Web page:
The European Council
The European Council consists of the heads of government from EU member states, the European Council President, and the President of the European Commission. The European Council sets the EU’s political direction and priorities. It does not make laws and is a separate institution from the Council of the European Union.
The Council meets a minimum of four times a year. Conclusions made at these meetings via consensus set the EU’s position on key policy matters. No member opposes the decision (except those outlined in specific EU treaties). The European Council has several important functions, including:
– Deciding on the political and policy direction of the EU.
– Setting the EU’s foreign and security policies.
– Nominating and appointing important EU roles, including the President of the European Commission and its commissioners (after they have been consented to by the European Parliament).
– Having a formal role in the EU’s European semester process, used to coordinate the budgets and economic plans of EU member states.
– Asking the European Commission to propose laws.
The Council of the European Union
The Council of the EU, informally also known as the Council, is where government ministers from each EU country meet to discuss, amend and adopt laws, and coordinate policies. The ministers have the authority to commit their governments to the actions agreed on in the meetings. Together with the European Parliament, the Council is the main decision-making body of the EU.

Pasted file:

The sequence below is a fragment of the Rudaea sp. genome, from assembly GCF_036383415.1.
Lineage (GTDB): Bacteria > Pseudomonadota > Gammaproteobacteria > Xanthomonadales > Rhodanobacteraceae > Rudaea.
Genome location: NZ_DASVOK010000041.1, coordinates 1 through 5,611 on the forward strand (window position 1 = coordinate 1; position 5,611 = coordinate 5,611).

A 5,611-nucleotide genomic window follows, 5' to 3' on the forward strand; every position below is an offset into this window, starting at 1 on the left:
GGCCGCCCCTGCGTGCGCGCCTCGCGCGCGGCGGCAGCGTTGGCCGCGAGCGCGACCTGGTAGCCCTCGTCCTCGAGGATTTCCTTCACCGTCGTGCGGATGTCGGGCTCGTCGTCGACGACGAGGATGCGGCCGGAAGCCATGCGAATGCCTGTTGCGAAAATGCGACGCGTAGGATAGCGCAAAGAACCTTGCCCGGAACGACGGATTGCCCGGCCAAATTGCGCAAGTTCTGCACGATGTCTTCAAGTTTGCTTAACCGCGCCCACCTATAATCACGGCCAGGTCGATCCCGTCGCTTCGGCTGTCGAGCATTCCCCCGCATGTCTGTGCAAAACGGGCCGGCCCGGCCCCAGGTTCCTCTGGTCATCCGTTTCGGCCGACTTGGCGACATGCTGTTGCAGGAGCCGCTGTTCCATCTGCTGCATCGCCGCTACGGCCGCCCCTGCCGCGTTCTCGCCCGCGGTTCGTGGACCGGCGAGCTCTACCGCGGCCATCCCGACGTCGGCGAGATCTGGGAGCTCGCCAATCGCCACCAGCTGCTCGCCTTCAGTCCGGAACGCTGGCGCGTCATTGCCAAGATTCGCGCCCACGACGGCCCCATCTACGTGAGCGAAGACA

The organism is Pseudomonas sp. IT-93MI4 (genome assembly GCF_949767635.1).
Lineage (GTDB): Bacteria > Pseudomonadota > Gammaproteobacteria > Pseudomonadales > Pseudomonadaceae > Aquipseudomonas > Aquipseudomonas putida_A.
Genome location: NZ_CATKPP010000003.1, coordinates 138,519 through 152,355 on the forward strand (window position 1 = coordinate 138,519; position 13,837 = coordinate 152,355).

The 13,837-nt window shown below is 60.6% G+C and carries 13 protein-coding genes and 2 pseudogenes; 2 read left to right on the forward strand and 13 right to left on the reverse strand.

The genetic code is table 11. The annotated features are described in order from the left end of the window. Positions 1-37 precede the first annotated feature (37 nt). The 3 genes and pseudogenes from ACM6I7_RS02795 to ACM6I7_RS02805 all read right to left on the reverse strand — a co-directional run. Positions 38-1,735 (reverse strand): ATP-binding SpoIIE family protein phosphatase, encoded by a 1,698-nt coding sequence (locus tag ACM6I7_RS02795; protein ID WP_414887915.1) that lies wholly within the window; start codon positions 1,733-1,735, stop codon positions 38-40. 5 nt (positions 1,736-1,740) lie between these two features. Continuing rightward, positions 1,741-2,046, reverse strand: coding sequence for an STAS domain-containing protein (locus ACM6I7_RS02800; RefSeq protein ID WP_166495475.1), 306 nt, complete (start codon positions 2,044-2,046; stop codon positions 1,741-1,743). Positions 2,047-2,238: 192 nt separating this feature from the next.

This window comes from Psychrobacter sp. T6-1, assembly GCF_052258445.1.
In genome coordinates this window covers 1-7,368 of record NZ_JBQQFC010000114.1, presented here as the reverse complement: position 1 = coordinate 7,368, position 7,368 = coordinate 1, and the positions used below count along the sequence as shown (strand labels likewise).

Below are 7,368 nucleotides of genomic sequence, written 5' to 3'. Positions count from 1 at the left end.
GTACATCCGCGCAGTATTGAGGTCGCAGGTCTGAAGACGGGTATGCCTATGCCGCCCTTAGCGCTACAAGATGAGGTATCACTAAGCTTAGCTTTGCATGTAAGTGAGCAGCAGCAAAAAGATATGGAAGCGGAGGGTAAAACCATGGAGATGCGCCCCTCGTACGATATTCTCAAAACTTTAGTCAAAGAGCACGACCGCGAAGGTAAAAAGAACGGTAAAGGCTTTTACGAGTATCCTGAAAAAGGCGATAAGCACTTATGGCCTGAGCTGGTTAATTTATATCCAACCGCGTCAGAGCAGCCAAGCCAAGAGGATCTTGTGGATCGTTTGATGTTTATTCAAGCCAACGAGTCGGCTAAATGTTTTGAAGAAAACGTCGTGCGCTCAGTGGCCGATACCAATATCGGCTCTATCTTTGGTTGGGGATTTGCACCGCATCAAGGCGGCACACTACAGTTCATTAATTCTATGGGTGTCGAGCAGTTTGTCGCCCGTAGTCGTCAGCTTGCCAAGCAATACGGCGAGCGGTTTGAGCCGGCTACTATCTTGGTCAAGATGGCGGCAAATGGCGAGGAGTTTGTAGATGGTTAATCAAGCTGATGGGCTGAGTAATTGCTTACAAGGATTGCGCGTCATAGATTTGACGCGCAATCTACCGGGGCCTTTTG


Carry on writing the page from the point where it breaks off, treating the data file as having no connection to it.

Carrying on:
There are no fixed members of the EU Council. Instead, the Council meets in 10 different configurations, each corresponding to the policy area being discussed. For example, when the Council meeting on economic and financial affairs is held, it is attended by each country’s finance minister.
Again, The Council of the European Union is different from the European Council. It has several important functions, including:
– Negotiates and adopts EU laws, together with the European Parliament, based on proposals from the European Commission.
– Coordinates EU countries’ policies.
– Develops the EU’s foreign & security policy, based on European Council guidelines.
– Concludes agreements between the EU and other countries or international organisations.
– Adopts the annual EU budget – jointly with the European Parliament.
How They Tie Together
The way these EU institutions function together is similar to the process of checks and balances in the United States. “Institutional balance” implies that each EU institution must act according to its specific assigned duties. The European Commission is like the executive branch, running negotiations, drafting legislation, and spending authorised money.
On the other hand, the voting on and scrutiny of legislation takes place in a two-house system with the European Parliament of directly elected MEPs and the Council of the European Union (national ministers). With this system, approval is required from both before legislation is officially adopted.
As a general overview, the Commission proposes new laws, and the Parliament and Council of the European Union adopt them. Then the member countries implement them, and the Commission ensures that the laws are properly applied. You can read more on each institution, as well as their complementary bodies and institutions over on the EU’s website.
So now you have the basics of EU legislative structure, but what do their voting, decision-making, and legislative processes look like? Click here to find out!
The information in this post was collected directly from an official website of the European Union and Citizens Information, an Irish agency dedicated to educating the public on important, national and EU-wide issues